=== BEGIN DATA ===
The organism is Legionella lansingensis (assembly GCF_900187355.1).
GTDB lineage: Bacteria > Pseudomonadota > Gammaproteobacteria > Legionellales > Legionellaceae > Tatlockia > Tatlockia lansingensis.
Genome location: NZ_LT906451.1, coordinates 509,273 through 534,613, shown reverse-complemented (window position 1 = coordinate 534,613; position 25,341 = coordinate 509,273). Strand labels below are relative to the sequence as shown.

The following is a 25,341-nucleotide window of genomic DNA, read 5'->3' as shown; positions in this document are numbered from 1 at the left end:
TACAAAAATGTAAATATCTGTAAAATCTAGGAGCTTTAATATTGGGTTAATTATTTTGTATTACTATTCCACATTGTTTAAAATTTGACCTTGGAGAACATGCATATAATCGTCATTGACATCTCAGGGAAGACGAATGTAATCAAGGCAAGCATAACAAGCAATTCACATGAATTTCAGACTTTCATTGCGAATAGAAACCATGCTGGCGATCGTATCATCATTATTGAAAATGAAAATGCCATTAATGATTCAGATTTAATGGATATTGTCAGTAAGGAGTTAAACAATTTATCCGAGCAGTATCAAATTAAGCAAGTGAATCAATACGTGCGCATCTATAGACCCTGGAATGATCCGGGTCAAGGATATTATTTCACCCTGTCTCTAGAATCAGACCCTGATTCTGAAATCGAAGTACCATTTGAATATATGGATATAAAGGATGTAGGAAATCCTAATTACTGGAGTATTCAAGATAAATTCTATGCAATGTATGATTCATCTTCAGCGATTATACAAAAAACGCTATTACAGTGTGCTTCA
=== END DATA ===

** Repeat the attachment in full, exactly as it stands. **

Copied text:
The organism is Legionella lansingensis (assembly GCF_900187355.1).
GTDB lineage: Bacteria > Pseudomonadota > Gammaproteobacteria > Legionellales > Legionellaceae > Tatlockia > Tatlockia lansingensis.
Genome location: NZ_LT906451.1, coordinates 509,273 through 534,613, shown reverse-complemented (window position 1 = coordinate 534,613; position 25,341 = coordinate 509,273). Strand labels below are relative to the sequence as shown.

The following is a 25,341-nucleotide window of genomic DNA, read 5'->3' as shown; positions in this document are numbered from 1 at the left end:
TACAAAAATGTAAATATCTGTAAAATCTAGGAGCTTTAATATTGGGTTAATTATTTTGTATTACTATTCCACATTGTTTAAAATTTGACCTTGGAGAACATGCATATAATCGTCATTGACATCTCAGGGAAGACGAATGTAATCAAGGCAAGCATAACAAGCAATTCACATGAATTTCAGACTTTCATTGCGAATAGAAACCATGCTGGCGATCGTATCATCATTATTGAAAATGAAAATGCCATTAATGATTCAGATTTAATGGATATTGTCAGTAAGGAGTTAAACAATTTATCCGAGCAGTATCAAATTAAGCAAGTGAATCAATACGTGCGCATCTATAGACCCTGGAATGATCCGGGTCAAGGATATTATTTCACCCTGTCTCTAGAATCAGACCCTGATTCTGAAATCGAAGTACCATTTGAATATATGGATATAAAGGATGTAGGAAATCCTAATTACTGGAGTATTCAAGATAAATTCTATGCAATGTATGATTCATCTTCAGCGATTATACAAAAAACGCTATTACAGTGTGCTTCA